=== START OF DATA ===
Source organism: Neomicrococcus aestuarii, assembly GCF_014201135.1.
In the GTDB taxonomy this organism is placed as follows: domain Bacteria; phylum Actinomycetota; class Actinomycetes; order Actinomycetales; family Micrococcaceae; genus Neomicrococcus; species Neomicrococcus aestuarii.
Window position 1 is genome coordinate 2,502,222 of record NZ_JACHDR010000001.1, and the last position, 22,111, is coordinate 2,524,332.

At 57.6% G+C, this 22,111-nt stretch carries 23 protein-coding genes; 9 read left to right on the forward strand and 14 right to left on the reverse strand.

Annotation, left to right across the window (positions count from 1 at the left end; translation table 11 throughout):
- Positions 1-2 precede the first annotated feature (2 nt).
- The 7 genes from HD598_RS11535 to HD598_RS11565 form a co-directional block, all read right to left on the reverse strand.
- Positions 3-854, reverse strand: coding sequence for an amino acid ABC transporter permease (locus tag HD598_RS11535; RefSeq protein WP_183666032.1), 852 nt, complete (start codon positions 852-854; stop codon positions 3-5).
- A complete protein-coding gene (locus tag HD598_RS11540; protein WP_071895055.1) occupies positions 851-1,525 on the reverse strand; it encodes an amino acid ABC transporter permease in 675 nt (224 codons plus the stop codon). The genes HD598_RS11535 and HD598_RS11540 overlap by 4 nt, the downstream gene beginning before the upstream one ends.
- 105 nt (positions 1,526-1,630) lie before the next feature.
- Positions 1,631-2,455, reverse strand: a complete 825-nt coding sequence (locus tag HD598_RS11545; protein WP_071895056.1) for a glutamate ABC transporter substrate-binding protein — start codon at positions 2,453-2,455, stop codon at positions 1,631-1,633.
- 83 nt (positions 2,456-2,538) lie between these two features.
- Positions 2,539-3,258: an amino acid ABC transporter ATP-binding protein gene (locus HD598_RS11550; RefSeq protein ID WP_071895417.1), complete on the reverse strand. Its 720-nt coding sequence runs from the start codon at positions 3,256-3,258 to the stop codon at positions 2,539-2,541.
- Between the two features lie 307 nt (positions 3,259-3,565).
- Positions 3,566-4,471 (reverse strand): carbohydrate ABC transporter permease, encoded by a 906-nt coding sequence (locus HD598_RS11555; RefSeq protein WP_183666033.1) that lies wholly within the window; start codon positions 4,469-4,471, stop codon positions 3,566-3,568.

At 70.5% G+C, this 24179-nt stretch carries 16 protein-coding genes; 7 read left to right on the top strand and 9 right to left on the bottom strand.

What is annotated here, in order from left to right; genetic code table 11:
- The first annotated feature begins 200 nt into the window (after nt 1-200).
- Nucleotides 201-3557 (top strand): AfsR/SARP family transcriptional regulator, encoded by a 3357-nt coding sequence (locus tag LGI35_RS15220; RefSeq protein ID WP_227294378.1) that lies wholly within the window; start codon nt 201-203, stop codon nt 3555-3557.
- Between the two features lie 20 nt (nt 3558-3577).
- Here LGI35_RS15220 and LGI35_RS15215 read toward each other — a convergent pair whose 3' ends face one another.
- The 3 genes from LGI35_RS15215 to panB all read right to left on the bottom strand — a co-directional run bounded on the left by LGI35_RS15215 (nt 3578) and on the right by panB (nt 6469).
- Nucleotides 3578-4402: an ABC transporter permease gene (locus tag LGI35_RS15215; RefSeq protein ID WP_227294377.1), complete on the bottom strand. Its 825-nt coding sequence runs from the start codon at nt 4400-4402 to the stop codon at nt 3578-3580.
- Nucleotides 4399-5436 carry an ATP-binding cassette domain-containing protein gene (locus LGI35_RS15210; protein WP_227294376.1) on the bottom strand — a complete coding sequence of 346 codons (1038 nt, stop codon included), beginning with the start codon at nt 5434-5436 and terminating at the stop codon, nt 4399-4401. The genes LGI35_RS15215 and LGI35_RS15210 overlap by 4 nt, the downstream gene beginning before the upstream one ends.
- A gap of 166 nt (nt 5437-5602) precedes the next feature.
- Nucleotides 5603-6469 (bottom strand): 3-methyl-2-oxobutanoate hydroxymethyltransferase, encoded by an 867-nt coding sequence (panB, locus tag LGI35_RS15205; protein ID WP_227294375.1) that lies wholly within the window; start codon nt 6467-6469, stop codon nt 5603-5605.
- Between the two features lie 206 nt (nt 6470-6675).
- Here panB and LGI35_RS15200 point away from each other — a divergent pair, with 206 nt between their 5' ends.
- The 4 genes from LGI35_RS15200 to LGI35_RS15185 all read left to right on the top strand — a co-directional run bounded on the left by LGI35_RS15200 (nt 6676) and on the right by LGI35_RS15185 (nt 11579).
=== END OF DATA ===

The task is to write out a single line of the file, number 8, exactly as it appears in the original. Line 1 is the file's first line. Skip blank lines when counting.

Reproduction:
- Positions 3-854, reverse strand: coding sequence for an amino acid ABC transporter permease (locus tag HD598_RS11535; RefSeq protein WP_183666032.1), 852 nt, complete (start codon positions 852-854; stop codon positions 3-5).